Wednesday, April 16, 2014

Angry Jonathan summons Israeli firm over Internet spy contract disclosures

Published:

Photo: Bello Isiaka via Facebook

The Nigerian government has summoned the management of Elbit Systems, an Israeli security firm contracted to spy on Nigerian Internet users, for a meeting to explain why the contract should not be revoked after it allegedly breached a confidential agreement in the contract.

The management of the Israeli company are expected to first appear before two Nigerian security chiefs – the national security adviser and the director general of the National Intelligence Agency – in Abuja this week. They would then be taken before President Goodluck Jonathan, who is miffed that Elbit’s action had let this newspaper to probe into details of the secret contract.

The security chiefs will relay government’s anger over Elbit System’s ‘breach’ of confidentiality in the $40million contract which will see the Israeli company spy on citizens’ computers and Internet communications under the guise of intelligence gathering and national security.

The Nigerian government is angry the Isreali company went public with the contract, in a global press release that tipped off PREMIUM TIMES which, after extensive investigation, revealed the details of the deal.

The disclosures sparked national outrage, with a lot of Nigerians now apprehensive that their country might be sliding back to dictatorship.

A source close to the deal has told this newspaper the government is angry for two reasons.

First, the administration is angry and embarrassed that the contract, considered by government as top national security secret, has now been blown open.

Elbit announced the contract award few weeks ago in a global press release in an opaque statement that did not disclose the Nigerian destination of the deal.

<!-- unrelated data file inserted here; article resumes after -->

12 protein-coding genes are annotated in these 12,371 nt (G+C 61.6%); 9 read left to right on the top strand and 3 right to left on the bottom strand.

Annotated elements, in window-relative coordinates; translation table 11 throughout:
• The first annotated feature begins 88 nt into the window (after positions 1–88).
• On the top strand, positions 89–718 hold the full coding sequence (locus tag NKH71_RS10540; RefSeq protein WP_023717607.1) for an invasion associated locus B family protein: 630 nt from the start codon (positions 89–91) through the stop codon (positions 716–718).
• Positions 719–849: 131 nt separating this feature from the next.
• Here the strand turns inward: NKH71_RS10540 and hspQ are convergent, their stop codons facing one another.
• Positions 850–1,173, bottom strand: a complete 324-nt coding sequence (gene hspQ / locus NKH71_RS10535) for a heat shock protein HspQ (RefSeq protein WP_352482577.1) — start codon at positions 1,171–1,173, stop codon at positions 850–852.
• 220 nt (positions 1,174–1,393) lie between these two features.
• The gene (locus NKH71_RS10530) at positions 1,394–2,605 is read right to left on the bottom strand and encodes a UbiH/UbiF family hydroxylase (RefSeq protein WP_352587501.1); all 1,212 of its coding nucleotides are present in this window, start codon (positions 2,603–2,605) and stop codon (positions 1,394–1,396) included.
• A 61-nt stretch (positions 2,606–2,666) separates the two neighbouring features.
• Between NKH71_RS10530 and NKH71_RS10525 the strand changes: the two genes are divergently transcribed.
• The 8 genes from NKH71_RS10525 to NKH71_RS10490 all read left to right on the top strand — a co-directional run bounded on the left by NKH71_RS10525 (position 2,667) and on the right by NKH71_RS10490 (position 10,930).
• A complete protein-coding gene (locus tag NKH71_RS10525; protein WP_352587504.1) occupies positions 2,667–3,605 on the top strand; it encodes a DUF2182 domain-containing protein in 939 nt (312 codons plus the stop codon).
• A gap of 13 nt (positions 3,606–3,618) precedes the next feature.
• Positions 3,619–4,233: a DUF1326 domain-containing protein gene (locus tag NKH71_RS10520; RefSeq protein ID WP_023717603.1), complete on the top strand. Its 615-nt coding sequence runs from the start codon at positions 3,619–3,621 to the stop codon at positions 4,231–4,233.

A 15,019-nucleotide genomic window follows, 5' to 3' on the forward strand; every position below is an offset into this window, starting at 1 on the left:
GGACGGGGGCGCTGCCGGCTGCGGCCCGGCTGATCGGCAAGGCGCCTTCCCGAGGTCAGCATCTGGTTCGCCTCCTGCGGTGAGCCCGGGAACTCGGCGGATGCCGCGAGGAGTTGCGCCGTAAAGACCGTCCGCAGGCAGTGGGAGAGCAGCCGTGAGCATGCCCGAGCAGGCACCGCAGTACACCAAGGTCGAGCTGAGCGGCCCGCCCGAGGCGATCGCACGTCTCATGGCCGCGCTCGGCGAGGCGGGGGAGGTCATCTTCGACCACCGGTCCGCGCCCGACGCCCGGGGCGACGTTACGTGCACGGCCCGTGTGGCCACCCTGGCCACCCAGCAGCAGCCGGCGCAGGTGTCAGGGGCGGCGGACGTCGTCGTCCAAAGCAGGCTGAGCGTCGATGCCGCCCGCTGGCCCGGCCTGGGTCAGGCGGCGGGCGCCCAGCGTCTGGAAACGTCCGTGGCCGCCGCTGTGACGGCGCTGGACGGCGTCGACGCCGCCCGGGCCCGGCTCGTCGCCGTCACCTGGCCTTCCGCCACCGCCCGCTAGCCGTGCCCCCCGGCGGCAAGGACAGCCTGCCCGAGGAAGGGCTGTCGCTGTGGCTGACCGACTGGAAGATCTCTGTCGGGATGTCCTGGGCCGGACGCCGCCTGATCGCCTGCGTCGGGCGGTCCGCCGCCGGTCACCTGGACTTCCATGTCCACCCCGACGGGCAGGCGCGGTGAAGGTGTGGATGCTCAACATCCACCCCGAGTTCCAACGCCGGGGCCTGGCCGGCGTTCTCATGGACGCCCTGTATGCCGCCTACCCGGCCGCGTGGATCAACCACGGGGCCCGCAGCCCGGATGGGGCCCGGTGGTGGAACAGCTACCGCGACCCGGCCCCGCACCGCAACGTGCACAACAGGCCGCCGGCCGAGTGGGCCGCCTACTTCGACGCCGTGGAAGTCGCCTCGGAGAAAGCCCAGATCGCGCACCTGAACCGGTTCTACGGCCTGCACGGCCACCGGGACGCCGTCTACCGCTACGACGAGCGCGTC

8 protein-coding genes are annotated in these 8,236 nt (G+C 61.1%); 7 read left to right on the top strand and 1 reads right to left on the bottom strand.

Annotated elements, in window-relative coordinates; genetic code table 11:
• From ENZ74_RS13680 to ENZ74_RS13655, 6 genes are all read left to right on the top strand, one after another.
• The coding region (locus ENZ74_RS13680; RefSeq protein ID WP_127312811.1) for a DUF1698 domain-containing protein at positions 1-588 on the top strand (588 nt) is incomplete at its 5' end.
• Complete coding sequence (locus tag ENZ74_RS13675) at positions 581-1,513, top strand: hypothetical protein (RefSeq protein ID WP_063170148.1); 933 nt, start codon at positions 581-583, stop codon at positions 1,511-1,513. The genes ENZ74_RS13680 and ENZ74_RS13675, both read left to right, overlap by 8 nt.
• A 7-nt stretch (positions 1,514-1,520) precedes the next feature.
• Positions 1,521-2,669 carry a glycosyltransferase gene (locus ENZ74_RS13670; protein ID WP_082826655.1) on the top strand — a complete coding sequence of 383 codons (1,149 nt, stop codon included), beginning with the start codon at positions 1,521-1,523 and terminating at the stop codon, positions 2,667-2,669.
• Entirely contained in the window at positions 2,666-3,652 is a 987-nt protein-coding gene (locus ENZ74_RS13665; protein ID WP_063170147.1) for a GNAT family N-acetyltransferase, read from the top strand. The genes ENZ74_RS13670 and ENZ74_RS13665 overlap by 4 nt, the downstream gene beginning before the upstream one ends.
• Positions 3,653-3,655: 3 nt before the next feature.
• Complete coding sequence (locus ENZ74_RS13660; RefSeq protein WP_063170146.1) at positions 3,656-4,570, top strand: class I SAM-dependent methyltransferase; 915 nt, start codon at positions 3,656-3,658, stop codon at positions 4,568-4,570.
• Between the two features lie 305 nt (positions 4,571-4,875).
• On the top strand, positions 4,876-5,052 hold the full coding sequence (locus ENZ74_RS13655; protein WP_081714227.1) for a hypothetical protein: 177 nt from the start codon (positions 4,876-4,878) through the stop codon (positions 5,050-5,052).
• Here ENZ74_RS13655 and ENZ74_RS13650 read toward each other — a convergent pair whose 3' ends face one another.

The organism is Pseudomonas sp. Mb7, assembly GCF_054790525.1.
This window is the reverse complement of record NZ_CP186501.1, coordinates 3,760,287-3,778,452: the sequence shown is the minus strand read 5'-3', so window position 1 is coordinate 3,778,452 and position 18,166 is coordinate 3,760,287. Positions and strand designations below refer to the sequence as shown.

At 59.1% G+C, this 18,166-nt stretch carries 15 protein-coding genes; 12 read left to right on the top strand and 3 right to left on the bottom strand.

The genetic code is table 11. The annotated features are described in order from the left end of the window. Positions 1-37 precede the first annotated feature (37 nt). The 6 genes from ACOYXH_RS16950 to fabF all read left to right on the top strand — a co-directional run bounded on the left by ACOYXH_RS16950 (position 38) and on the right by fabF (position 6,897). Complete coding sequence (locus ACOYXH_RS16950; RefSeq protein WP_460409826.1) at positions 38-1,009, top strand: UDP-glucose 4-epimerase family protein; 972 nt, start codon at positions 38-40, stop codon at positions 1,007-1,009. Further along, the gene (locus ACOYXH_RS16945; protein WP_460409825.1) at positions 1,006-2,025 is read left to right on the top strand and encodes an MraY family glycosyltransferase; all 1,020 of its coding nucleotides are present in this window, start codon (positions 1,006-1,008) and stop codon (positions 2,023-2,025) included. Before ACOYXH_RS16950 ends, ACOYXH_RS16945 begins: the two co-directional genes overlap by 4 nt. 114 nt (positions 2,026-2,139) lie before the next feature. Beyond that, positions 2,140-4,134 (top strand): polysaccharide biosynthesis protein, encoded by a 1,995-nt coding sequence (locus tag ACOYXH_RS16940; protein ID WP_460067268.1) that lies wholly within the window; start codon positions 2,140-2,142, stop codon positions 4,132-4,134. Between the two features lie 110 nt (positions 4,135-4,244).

“Elbit Systems will supply its Wise Intelligence Technology (WiT) system to an unnamed country in Africa under a new $40 million contract announced on 24 April… for Intelligence Analysis and Cyber Defense,” the company’s general manager, Yehuda Vered, said.

But PREMIUM TIMES was able to tap its sources within the administration to determine that Nigeria is indeed the “unnamed African country.”

The contract will help the Jonathan administration access all computers and read all email correspondences of citizens in what is clearly, an infringement on constitutionally guaranteed freedom of expression, multiple channels confirmed.

On the other hand, politicians in Aso Rock are angry over the disclosure of the contract sum, and what is left of the originally approved sum, our sources say.

The administration had indicated in the 2013 budget that it would procure a Wise Intelligence Network Harvest Analyzer System, Open Source Internet Monitoring System and Personal Internet Surveillance System at a cost of N9.496 Billion ($61.26 million).

With the contract awarded to Elbit for about $40million, and the story made public, attention has been drawn to the leftover $21million earmarked for the project.

“That money was meant to be shared,” one of our sources said. “It is a security contract and no one will ever ask questions. Now everybody is angry that sharing the money is now difficult.”

Investigations indicate that the Isreali company was awarded the contract without tenders or call for bids, just as there were no public announcements.

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